At this point, there are around 10 sections of the Utah Code to contemplate in light of developing facts. We hope the legislative process will supplement the investigations significantly. We look forward to obtaining access to that material prior to making decisions (although there are some statute of limitations issues to discuss in this context). Frankly, the legislative investigation process by the Utah House of Representatives may yield potentially dispositive evidence one way or the other relate to at least one of the subjects.
No wonder it would be in Swallow’s benefit to short-circuit the Legislative investigation on grounds that it is expensive: it would remove one more avenue for the District Attorneys to use to gather evidence.
Meanwhile, Shurtleff took to the airwaves to claim that the investigation by the DAs was biased and a result of political motivations. However, with that possibility in mind, Rawlings sent a letter to attorneys that had supported Swallow’s campaign, seeking their input on the ten allegations against Swallow. As he argues, “If my memory is correct, each of you supported the candidacy of John Swallow for Utah AG.[…]”
Sim and I are confident we (he and I) can and will be fair and objective. However, we also want public confidence (to the degree that is possible) in both the decision-making process as well as any result (moving forward,standing down, or whatever the appropriate consensus determination is from fact and law). We are keenly aware that any decisions we make about this matter will be attacked and questioned. We are not afraid of the evidence, politics or any decision in any direction. However, obviously we want the process and decisions be fair, objective and impartial. The general public must see that both process and outcome, no matter what direction the case goes, were not motivated by a skewed agenda.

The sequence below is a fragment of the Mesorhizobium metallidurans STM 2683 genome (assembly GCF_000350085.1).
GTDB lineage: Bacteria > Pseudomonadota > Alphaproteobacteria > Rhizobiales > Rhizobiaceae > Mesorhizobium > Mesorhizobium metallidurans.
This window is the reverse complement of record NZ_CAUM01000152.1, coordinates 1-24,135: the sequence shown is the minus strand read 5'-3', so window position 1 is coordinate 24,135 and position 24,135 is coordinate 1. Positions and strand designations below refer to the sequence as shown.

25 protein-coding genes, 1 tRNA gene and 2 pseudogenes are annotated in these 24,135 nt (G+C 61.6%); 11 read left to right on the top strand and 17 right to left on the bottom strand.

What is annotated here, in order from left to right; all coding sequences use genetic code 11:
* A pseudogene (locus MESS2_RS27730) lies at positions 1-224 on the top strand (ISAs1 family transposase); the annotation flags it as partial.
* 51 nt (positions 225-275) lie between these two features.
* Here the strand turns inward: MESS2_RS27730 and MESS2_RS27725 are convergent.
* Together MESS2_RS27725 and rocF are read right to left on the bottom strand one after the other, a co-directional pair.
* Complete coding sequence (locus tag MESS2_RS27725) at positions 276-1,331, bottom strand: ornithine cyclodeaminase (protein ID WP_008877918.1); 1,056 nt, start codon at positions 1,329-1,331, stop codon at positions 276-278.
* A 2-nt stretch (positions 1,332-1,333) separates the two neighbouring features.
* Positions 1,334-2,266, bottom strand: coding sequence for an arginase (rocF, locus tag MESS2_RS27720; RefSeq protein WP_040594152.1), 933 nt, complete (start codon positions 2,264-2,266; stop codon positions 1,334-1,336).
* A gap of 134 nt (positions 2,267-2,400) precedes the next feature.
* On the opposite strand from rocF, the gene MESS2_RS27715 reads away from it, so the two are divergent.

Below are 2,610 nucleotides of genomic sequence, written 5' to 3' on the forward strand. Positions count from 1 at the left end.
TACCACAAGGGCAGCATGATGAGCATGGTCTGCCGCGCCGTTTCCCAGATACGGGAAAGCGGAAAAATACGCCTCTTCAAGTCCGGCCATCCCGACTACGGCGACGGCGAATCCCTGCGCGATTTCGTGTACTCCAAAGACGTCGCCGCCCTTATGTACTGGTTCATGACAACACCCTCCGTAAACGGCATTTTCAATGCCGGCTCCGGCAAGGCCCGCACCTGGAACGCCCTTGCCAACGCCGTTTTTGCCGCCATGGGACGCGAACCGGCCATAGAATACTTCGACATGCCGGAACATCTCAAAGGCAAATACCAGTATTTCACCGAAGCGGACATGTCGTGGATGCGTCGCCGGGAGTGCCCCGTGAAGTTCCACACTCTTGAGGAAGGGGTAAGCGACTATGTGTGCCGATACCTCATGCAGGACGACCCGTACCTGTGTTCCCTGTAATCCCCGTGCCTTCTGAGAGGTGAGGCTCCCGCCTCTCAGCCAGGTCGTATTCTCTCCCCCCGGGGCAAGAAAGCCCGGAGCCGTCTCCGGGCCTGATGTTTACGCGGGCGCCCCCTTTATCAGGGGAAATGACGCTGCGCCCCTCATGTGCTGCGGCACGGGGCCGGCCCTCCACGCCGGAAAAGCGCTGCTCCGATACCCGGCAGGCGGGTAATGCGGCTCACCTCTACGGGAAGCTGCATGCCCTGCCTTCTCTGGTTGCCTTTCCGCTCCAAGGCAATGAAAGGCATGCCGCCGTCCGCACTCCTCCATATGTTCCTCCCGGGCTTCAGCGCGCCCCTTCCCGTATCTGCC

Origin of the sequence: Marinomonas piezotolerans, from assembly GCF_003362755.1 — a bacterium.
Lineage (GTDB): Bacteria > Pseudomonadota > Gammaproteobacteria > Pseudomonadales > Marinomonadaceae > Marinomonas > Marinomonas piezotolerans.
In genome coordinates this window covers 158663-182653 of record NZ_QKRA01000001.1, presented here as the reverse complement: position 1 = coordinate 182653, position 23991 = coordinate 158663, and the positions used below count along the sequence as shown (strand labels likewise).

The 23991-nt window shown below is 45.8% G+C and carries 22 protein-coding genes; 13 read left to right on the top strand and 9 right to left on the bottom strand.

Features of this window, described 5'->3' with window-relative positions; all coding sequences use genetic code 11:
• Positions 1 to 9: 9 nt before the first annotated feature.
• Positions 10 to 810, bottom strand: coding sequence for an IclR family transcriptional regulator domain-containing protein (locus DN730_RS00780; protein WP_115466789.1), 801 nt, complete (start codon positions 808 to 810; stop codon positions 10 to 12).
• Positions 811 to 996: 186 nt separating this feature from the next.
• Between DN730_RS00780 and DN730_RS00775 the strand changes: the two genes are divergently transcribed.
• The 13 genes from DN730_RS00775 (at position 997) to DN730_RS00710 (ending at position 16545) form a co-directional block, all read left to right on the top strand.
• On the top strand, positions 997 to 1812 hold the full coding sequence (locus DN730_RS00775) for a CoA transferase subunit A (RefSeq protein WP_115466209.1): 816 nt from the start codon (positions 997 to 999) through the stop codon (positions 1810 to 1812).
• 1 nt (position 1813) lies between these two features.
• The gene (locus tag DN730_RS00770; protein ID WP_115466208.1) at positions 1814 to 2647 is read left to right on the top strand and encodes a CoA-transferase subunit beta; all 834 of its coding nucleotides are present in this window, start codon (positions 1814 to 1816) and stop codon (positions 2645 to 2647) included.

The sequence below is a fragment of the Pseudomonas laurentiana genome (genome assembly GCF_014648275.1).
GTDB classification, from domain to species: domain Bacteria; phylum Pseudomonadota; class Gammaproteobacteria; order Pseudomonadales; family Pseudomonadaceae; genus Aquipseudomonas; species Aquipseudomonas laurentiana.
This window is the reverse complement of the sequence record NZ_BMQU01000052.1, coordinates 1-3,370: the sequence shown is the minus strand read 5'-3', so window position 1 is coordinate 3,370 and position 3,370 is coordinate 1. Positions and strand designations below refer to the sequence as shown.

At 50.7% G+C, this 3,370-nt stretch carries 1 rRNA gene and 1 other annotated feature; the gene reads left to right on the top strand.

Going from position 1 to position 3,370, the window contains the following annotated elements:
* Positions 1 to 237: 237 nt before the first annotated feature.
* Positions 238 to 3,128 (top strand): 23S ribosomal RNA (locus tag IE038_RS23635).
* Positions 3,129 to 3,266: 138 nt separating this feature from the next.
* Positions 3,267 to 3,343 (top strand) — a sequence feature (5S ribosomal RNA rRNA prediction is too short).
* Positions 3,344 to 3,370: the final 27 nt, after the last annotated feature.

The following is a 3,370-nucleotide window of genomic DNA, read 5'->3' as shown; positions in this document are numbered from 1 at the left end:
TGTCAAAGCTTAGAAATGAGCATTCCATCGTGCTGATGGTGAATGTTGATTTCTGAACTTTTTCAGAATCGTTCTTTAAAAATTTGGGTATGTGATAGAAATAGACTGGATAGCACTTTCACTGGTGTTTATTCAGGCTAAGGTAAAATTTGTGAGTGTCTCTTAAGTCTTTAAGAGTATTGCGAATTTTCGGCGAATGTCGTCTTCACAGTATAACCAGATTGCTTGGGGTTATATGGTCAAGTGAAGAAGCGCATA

Therefore, it is appropriate and desirable that a supporter (preferably multiple supporters) of current Utah AG John Swallow’s former campaign have fully vested and participating seats at this prosecution vetting table.
[Emphasis added. See the full letter embedded below.]
In other words, to avoid the appearance of partiality, Rawlings and Gill are running the charges through a vetting process by Swallow’s own supporters, first, before coming out against the AG.
That’s a better deal than most criminals get from any prosecutor and an effort far above the line to show a level impartiality that can only strengthen, or end, this investigation.
It’s also far more than Swallow ever did while meeting with the legion of now indicted businessmen while he was drumming up money for his campaign for state office.
Which returns us from the distractions (of questioning Davis and Salt Lake’s prosecutors impartiality and complaining about the House investigation’s cost, really the expense that Swallow’s behavior is costing the state) to the more important issues raised by the myriad of accusations against Swallow.
You can find a very thorough and easy to follow infographic on the Salt Lake Tribune’s web site, but here are the accusations in summary form.
- Jeremy Johnson: Accuses Swallow of trying to broker a bribery deal to protect Johnson’s company.
- Cement Consulting: Swallow failed to report money he received from Richard Rawle, who was working to help Johnson, claiming that it was because it was “held in trust” for his children.